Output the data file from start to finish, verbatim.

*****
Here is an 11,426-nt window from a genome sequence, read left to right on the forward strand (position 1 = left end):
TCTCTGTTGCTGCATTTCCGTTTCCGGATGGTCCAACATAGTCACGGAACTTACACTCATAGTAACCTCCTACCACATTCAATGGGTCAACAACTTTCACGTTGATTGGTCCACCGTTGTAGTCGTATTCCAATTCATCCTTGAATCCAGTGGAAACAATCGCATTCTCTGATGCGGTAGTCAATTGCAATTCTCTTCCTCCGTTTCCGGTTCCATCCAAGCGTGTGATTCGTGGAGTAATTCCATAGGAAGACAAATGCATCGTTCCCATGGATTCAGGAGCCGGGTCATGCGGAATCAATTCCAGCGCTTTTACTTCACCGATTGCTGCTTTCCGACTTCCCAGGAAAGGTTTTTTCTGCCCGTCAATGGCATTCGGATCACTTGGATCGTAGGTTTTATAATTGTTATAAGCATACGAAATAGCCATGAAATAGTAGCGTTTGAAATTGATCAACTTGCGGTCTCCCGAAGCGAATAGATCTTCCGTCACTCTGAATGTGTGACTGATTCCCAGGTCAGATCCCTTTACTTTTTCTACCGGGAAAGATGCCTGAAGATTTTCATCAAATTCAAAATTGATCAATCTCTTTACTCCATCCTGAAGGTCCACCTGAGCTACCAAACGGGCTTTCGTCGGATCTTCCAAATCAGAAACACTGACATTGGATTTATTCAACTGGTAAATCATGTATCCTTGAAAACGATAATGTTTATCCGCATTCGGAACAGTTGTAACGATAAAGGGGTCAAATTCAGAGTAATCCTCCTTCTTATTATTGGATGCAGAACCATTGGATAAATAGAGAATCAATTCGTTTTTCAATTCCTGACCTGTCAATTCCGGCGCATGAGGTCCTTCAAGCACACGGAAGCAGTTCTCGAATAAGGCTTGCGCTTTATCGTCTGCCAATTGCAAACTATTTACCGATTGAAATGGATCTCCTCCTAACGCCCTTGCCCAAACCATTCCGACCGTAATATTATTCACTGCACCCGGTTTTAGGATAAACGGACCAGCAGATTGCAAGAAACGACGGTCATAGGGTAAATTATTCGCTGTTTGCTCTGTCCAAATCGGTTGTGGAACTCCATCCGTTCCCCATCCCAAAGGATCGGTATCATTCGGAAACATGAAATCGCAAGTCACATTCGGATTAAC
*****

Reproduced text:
Here is an 11,426-nt window from a genome sequence, read left to right on the forward strand (position 1 = left end):
TCTCTGTTGCTGCATTTCCGTTTCCGGATGGTCCAACATAGTCACGGAACTTACACTCATAGTAACCTCCTACCACATTCAATGGGTCAACAACTTTCACGTTGATTGGTCCACCGTTGTAGTCGTATTCCAATTCATCCTTGAATCCAGTGGAAACAATCGCATTCTCTGATGCGGTAGTCAATTGCAATTCTCTTCCTCCGTTTCCGGTTCCATCCAAGCGTGTGATTCGTGGAGTAATTCCATAGGAAGACAAATGCATCGTTCCCATGGATTCAGGAGCCGGGTCATGCGGAATCAATTCCAGCGCTTTTACTTCACCGATTGCTGCTTTCCGACTTCCCAGGAAAGGTTTTTTCTGCCCGTCAATGGCATTCGGATCACTTGGATCGTAGGTTTTATAATTGTTATAAGCATACGAAATAGCCATGAAATAGTAGCGTTTGAAATTGATCAACTTGCGGTCTCCCGAAGCGAATAGATCTTCCGTCACTCTGAATGTGTGACTGATTCCCAGGTCAGATCCCTTTACTTTTTCTACCGGGAAAGATGCCTGAAGATTTTCATCAAATTCAAAATTGATCAATCTCTTTACTCCATCCTGAAGGTCCACCTGAGCTACCAAACGGGCTTTCGTCGGATCTTCCAAATCAGAAACACTGACATTGGATTTATTCAACTGGTAAATCATGTATCCTTGAAAACGATAATGTTTATCCGCATTCGGAACAGTTGTAACGATAAAGGGGTCAAATTCAGAGTAATCCTCCTTCTTATTATTGGATGCAGAACCATTGGATAAATAGAGAATCAATTCGTTTTTCAATTCCTGACCTGTCAATTCCGGCGCATGAGGTCCTTCAAGCACACGGAAGCAGTTCTCGAATAAGGCTTGCGCTTTATCGTCTGCCAATTGCAAACTATTTACCGATTGAAATGGATCTCCTCCTAACGCCCTTGCCCAAACCATTCCGACCGTAATATTATTCACTGCACCCGGTTTTAGGATAAACGGACCAGCAGATTGCAAGAAACGACGGTCATAGGGTAAATTATTCGCTGTTTGCTCTGTCCAAATCGGTTGTGGAACTCCATCCGTTCCCCATCCCAAAGGATCGGTATCATTCGGAAACATGAAATCGCAAGTCACATTCGGATTAAC